(Roughly) Daily

Bull Shift…

In 1945, Pablo Picasso created a suite of 11 lithographs through which he illustrates the evolution of artistic vision from the representational to the abstract…  That’s to say, from:

Plate One


Plate 11

See process unfold at Artyfactory.com.

As we sharpen our pencils, we might migrate from the abstract to Southern Gothic, as we strum a birthday ditty for Roberta Streeter, better known by her stage name “Bobby Gentry,” who was born in Chickasaw County, Mississippi on this date in 1944.  Raised in deep poverty in the rural South, Streeter made her way to L.A., where she studied philosophy at UCLA, then composition at the L.A. Conservatory.  After a stint performing in reviews in Las Vegas, she wrote and recorded her first album and released her first single, both titled “Ode to Billie Joe.”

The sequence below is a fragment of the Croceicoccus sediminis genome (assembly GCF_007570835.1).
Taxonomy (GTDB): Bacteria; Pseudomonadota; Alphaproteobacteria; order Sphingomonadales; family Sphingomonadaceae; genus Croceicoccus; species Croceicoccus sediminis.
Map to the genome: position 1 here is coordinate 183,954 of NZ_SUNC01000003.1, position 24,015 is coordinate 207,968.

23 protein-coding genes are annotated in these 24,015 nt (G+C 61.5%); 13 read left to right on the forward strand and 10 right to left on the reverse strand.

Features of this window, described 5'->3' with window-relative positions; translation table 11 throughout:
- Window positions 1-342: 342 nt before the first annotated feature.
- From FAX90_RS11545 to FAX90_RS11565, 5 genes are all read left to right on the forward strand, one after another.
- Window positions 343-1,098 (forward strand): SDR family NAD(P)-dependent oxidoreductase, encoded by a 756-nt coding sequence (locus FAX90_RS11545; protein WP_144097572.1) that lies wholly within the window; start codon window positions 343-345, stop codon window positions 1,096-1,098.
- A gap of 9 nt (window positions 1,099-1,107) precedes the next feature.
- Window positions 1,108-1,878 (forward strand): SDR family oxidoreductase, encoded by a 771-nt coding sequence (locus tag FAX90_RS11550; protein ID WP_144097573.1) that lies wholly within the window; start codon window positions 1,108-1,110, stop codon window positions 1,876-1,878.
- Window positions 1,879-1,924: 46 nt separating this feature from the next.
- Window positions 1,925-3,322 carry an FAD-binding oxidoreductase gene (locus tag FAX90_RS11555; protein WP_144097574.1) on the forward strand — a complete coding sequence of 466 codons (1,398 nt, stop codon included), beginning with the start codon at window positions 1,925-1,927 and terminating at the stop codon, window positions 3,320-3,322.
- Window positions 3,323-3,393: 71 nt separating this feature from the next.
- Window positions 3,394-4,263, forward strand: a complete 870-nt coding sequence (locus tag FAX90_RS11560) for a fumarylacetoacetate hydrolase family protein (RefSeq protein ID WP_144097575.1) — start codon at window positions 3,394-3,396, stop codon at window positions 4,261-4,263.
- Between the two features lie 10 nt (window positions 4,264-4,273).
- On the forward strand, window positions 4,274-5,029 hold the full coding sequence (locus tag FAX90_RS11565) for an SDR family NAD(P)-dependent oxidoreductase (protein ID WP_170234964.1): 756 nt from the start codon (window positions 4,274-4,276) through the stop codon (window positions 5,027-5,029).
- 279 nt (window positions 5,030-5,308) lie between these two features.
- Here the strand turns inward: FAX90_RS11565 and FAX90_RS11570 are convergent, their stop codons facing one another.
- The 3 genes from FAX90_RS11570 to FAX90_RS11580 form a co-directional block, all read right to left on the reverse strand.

The single (which was the B side of her release) topped the Billboard Hot 100 for four weeks in August 1967 and placed #4 in the year-end chart, and sold over three million copies; Rolling Stone has enshrined it as one of the “500 Greatest Songs of All Time.”  The LP also topped the U.S. album charts (replacing Sgt. Pepper’s Lonely Hearts Club Band); and in an early example of crossing over, both the single and the album made the top ten in both the Black singles and Black albums charts.

In 1976, Max Baer, Jr. (who had played Jethro in The Beverly Hillbillies, and for whose Macon County Line Gentry had written a song) directed a feature film based on “Ode to Billie Joe” (called Ode to Billy Joe, and starring Robby Benson and Glynnis O’Connor). In the movie, the mystery of the title character’s suicide is revealed as a product of the conflict generated by his emerging homosexuality.  Mystery solved.

Bobby Gentry

Written by (Roughly) Daily

July 27, 2008 at 1:01 am

Posted in Uncategorized

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